About a year ago we started working with a manufacturing company – one of their sites had been struggling with high incident rates for the previous couple of years. Their TRIR was significantly higher than the industry norm and they were having a significant issue with slips, trips and falls. When we began working with their leadership team, we realized that they had a great set of dedicated, seasoned supervisors, who had a strong work ethic and wanted to do the right thing. However, there was one problem – they didn’t necessarily have the strongest people skills. While this was apparent immediately upon meeting them, it was later confirmed when they completed a safety leadership assessment which measured their leadership style.
Over 50% of them fell into what we call an “Overseer” style of leadership. Based on concepts from classic research in leadership, and the basic dimensions of consideration and initiating structure (see Bass, 1990 for a review), this is a leadership style where the supervisor provides a lot of autonomy to their people and generally lets people do their job however they want. Sounds great, right?
Well, it has its perks, but if you’re trying to create a safe workplace, you’ll run into trouble if most of your leaders have this style. While these leaders are very effective when they manage seasoned, self-directed teams, they can struggle when they supervise less experienced individuals that need more guidance. Overseers have a leadership style that results in:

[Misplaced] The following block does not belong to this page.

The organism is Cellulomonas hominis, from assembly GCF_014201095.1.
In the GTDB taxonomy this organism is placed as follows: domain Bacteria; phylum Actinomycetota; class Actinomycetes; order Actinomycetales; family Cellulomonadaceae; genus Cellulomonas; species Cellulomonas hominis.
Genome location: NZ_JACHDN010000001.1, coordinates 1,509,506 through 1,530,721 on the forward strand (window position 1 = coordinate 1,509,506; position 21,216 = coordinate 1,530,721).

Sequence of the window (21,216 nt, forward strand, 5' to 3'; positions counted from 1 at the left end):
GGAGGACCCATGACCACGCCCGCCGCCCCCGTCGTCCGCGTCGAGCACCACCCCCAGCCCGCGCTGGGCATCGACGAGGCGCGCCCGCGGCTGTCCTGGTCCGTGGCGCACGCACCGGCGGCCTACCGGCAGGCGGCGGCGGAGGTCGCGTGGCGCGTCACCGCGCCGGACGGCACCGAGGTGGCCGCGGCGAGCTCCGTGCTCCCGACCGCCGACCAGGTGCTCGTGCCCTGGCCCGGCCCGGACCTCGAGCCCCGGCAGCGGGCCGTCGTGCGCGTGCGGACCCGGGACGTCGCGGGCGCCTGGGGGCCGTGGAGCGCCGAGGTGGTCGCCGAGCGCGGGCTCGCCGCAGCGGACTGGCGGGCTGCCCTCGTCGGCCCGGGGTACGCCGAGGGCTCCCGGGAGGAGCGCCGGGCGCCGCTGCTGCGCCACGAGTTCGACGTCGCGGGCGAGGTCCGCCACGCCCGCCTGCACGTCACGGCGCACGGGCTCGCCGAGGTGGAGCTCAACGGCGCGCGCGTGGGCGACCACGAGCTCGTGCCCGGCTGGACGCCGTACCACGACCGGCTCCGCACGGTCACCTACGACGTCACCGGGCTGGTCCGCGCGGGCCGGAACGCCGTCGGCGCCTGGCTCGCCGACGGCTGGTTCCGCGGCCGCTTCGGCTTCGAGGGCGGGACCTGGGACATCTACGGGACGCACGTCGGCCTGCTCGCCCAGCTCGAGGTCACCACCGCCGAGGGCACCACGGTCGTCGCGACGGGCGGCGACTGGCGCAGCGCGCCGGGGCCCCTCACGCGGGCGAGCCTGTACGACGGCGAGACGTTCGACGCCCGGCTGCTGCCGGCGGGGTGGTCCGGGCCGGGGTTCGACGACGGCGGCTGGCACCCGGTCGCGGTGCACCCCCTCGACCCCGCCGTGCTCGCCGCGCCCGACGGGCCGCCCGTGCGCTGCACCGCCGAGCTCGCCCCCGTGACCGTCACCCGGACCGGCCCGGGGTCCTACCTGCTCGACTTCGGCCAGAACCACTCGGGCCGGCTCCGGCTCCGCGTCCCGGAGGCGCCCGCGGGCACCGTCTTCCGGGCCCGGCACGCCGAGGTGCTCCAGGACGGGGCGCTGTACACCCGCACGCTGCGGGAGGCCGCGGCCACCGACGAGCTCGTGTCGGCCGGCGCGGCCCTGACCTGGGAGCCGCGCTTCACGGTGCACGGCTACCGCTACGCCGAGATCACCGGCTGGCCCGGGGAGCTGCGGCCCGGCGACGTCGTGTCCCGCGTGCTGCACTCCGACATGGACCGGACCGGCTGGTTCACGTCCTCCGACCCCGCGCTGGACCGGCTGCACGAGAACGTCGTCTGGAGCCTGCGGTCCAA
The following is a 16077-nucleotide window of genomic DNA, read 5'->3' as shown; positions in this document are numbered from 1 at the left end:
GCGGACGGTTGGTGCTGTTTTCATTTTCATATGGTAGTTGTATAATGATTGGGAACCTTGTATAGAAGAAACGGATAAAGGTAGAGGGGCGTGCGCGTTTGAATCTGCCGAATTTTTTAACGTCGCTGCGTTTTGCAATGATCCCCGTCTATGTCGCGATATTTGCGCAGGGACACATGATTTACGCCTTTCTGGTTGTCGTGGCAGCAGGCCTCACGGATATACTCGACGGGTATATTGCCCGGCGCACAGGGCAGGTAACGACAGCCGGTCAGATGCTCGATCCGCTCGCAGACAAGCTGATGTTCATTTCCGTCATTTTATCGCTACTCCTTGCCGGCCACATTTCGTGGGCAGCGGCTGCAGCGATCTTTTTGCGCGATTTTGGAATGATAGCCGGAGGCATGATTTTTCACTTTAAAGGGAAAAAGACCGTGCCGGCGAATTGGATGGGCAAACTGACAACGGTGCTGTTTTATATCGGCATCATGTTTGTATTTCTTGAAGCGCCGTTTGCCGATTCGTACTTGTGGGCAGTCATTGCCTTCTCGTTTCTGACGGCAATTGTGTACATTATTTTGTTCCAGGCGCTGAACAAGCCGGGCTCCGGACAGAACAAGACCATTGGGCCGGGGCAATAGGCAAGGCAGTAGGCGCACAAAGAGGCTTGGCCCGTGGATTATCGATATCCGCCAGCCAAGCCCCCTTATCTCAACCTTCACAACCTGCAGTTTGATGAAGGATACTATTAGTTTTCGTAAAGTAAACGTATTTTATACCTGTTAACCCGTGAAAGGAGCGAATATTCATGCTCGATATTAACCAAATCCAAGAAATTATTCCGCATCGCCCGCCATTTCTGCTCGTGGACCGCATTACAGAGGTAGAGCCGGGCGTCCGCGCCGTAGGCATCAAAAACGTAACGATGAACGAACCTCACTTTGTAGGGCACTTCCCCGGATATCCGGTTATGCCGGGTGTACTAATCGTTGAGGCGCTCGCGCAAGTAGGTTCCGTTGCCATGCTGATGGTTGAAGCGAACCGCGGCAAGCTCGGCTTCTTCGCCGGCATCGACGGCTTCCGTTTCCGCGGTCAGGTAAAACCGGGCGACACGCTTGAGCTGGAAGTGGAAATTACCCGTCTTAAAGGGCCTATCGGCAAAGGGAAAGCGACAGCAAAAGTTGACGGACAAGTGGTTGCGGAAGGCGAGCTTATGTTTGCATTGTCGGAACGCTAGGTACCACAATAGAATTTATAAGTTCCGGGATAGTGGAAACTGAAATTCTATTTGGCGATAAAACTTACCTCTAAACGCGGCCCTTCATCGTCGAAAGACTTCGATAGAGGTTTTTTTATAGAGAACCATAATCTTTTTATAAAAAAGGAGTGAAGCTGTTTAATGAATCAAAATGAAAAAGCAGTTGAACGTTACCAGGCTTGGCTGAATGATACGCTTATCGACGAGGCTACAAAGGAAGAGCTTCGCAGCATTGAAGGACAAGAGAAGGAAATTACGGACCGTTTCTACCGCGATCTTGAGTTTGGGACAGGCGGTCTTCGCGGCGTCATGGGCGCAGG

Little structure and support
Somewhat detached from people
Often not very friendly or approachable
As a result, they tend to be “putting out fires” rather than checking in on things, holding people accountable, and actively building relationships with their people.
What does this mean for safety?
Well, it can create a lot of exposure to risk on one’s team because these leaders may trust people to a fault rather than check to make sure they are following safety procedures, and they may not make it clear what the expectations are for safe behavior. In addition, since they tend to have a detached personal style, Overseers:
Are naturally less visible on the floor
Do less frequent walk-throughs
Spend little time talking with people one-on-one about safety concerns
Have difficulty communicating and making a personal connection with people
This is exactly what we found when working with this leadership group – they were not really “people” people and they felt like they should not have to do a lot of “hand holding” out on the floor. Given the nature of their workforce, however, people skills and hand holding were exactly what they needed to do in order to improve safety!
What transpired over the course of the next year was incredible. We began by training them on the key concepts of safety leadership, and how their behavior impacted safety on the floor. We also sat down with each leader 1-on-1 and debriefed them on their assessment results, and how their results were influencing their leadership behavior. And once each leader committed to one, specific leadership goal to improve their safety leadership gaps, that’s when the magic began.